Tyler Perry Opens Up About Healing from Sexual Abuse as a Child: 'There Was a Lot of Anger'
"There was a lot of anger in my teenage years, in my 20s," Tyler Perry tells PEOPLE of trauma stemming from childhood sexual abuse
Tyler Perry has reached a place of healing after a traumatic childhood in which he was sexually abused.
The actor, director, producer and writer, 50, tells PEOPLE in this week’s issue he went through years of turmoil after he was sexually molested by three different men and a woman by the time he was 10.
“I didn’t know what was going on or the far-reaching effects of it,” says Perry. “I just moved through it. Go onto the next thing. ‘Boys don’t cry, shut up and move on.'”
The entertainment mogul says it took him a long time to come to grips with his trauma.
“Holding on to all of that, not knowing what to do with it, there was a lot of anger in my teenage years, in my 20s,” says Perry. “A lot of anger, a lot of confusion, a lot of frustration trying to just be OK.”
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Perry’s despair led him to seek out a therapeutic creative outlet. He was inspired to pursue writing after watching an episode of The Oprah Winfrey Show in which Winfrey spoke about its healing power.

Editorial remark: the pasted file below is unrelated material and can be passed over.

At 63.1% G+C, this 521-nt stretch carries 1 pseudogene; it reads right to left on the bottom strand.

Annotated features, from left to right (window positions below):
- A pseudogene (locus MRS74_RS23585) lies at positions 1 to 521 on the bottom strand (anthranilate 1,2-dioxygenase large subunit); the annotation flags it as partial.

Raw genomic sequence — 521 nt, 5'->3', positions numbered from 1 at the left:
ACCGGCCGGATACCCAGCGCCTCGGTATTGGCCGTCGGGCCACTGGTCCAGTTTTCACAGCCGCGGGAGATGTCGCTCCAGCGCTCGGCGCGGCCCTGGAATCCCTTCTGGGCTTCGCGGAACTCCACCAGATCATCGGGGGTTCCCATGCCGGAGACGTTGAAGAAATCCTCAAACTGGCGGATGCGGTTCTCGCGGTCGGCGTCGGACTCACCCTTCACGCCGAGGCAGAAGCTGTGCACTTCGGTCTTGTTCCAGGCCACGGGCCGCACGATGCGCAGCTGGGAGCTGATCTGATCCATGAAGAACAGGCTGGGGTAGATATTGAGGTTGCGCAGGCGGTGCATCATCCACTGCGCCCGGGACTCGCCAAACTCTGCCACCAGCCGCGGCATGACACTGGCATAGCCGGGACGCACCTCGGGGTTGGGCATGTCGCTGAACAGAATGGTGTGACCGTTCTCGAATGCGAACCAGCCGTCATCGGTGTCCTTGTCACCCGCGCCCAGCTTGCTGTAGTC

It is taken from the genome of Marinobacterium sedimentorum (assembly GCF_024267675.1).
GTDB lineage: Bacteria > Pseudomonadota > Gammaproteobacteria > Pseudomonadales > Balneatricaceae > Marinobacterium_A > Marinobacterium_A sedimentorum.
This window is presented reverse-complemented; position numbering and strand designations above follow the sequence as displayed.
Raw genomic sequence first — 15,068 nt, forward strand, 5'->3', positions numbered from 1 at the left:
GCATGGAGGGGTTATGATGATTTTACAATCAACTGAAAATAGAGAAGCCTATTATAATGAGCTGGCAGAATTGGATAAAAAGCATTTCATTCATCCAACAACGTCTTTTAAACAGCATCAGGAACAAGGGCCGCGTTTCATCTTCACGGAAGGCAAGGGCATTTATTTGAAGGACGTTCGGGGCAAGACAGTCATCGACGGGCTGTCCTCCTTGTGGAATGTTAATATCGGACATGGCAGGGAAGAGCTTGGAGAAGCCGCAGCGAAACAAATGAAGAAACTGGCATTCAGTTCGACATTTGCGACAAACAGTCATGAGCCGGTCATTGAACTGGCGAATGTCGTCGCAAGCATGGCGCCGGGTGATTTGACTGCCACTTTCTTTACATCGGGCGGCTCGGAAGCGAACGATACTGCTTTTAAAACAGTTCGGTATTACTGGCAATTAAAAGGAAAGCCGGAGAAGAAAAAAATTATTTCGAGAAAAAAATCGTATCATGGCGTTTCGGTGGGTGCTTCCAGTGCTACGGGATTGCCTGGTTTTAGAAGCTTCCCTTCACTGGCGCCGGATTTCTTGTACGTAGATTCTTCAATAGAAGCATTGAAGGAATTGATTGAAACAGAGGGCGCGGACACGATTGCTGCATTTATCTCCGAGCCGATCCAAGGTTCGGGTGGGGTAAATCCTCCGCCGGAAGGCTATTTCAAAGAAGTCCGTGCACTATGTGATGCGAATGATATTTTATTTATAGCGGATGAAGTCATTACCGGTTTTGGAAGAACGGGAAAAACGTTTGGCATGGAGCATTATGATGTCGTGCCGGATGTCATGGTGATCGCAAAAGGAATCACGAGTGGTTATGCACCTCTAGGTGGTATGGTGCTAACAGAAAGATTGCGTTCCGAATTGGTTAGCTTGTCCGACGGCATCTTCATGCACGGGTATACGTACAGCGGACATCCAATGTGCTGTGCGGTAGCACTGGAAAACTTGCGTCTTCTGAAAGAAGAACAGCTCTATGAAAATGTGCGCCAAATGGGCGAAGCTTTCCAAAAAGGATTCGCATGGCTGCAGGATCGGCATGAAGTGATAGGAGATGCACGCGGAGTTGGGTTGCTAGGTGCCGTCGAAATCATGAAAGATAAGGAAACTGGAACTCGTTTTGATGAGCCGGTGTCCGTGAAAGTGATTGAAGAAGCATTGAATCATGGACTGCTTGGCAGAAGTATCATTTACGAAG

“It wasn’t until I really dug down into writing and started understanding the motivation of characters that helped me to understand my own behaviors,” he says. “I could untie some of those strings and get to full healing.”
Once Perry began writing stories, the rest was history. He staged his first play in 1998 with I Know I’ve Been Changed, which centered on two brothers who survived child abuse.
His best-known character, Madea, was introduced in his 2000 play I Can Do Bad All by Myself, which spawned a series of hit films revolving around the tough-talking southern grandmother such as the 2005 movie Diary of a Mad Black Woman.
The film grossed over $50 million, while the franchise overall has earned more than $500 million at the box office.
“I tell people who are in pain, who are struggling with trying to get through and sometimes I can just see it in their eyes,” says Perry. “I was like, ‘Listen, just keep going. One little step is a step, just one little step.'”
He adds, “I would challenge anyone who is struggling or trying to figure out what to do to press on because whatever this pain was, there is an opposite. Here I am in it and I’m loving every day.”